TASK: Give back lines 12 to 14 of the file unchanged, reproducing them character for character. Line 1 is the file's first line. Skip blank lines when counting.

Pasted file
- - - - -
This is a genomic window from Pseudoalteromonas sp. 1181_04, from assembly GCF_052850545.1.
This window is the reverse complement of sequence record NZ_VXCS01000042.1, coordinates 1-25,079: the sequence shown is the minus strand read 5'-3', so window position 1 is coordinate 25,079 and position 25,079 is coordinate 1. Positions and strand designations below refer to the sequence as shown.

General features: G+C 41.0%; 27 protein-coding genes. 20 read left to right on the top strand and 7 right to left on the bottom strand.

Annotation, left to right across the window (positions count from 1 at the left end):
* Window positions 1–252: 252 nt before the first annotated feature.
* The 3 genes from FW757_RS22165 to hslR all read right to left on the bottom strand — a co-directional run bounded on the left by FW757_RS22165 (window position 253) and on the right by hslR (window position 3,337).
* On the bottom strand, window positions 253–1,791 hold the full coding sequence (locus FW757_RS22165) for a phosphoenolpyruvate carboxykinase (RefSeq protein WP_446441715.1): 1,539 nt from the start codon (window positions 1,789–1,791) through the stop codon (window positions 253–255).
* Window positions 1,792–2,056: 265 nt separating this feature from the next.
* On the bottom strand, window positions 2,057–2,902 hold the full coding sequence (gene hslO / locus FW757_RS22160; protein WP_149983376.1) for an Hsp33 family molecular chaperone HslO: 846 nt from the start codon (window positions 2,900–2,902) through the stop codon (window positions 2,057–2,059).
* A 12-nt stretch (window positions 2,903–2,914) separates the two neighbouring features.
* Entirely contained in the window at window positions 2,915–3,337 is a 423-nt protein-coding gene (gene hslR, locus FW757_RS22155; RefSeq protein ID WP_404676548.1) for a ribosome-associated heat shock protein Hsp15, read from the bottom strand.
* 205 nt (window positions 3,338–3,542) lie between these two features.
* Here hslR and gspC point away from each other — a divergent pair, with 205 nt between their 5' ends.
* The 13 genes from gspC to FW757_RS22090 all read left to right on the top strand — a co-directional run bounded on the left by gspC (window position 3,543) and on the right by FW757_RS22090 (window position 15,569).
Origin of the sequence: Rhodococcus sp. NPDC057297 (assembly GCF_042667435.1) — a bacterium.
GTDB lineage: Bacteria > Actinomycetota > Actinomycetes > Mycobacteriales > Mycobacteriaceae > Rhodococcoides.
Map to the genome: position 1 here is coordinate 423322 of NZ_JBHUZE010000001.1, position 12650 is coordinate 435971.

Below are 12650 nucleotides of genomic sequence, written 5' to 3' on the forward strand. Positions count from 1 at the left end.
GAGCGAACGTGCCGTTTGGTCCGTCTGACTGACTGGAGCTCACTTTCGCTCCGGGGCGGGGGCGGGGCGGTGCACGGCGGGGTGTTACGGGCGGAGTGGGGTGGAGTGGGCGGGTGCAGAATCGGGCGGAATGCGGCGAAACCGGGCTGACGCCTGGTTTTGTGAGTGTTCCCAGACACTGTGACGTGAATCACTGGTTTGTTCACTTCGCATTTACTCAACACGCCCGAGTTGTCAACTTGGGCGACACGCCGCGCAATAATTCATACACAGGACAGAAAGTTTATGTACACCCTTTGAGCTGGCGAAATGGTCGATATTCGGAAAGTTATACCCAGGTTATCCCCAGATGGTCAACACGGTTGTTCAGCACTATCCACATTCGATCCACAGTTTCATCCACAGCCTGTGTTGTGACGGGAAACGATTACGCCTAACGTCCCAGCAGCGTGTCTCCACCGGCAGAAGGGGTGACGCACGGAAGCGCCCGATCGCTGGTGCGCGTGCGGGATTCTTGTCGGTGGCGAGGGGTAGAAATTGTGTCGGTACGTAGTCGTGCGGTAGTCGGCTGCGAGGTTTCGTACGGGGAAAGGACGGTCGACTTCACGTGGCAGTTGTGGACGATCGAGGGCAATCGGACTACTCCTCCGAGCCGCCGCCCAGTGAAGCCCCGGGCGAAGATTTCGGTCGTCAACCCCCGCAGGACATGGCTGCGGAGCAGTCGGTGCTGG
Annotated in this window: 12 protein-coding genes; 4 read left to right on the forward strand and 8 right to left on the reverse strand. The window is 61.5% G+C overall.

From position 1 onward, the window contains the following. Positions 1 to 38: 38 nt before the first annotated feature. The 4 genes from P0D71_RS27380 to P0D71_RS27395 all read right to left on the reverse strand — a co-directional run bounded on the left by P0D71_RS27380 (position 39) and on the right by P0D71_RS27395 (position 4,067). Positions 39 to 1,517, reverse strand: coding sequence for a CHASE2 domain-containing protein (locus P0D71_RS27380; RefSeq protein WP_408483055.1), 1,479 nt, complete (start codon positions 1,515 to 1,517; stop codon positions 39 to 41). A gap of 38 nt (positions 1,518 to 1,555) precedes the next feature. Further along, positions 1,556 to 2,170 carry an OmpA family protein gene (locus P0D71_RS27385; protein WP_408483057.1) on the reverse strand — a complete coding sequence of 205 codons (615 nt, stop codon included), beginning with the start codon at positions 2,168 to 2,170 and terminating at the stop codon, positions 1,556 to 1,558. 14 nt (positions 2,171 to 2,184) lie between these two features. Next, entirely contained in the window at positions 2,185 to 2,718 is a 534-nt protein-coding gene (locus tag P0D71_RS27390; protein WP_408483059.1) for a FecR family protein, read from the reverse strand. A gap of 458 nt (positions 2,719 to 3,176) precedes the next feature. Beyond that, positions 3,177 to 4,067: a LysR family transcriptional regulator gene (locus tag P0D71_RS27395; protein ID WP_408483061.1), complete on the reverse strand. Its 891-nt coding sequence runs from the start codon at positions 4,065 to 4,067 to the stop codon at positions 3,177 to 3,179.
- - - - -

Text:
* 205 nt (window positions 3,338–3,542) lie between these two features.
* Here hslR and gspC point away from each other — a divergent pair, with 205 nt between their 5' ends.
* The 13 genes from gspC to FW757_RS22090 all read left to right on the top strand — a co-directional run bounded on the left by gspC (window position 3,543) and on the right by FW757_RS22090 (window position 15,569).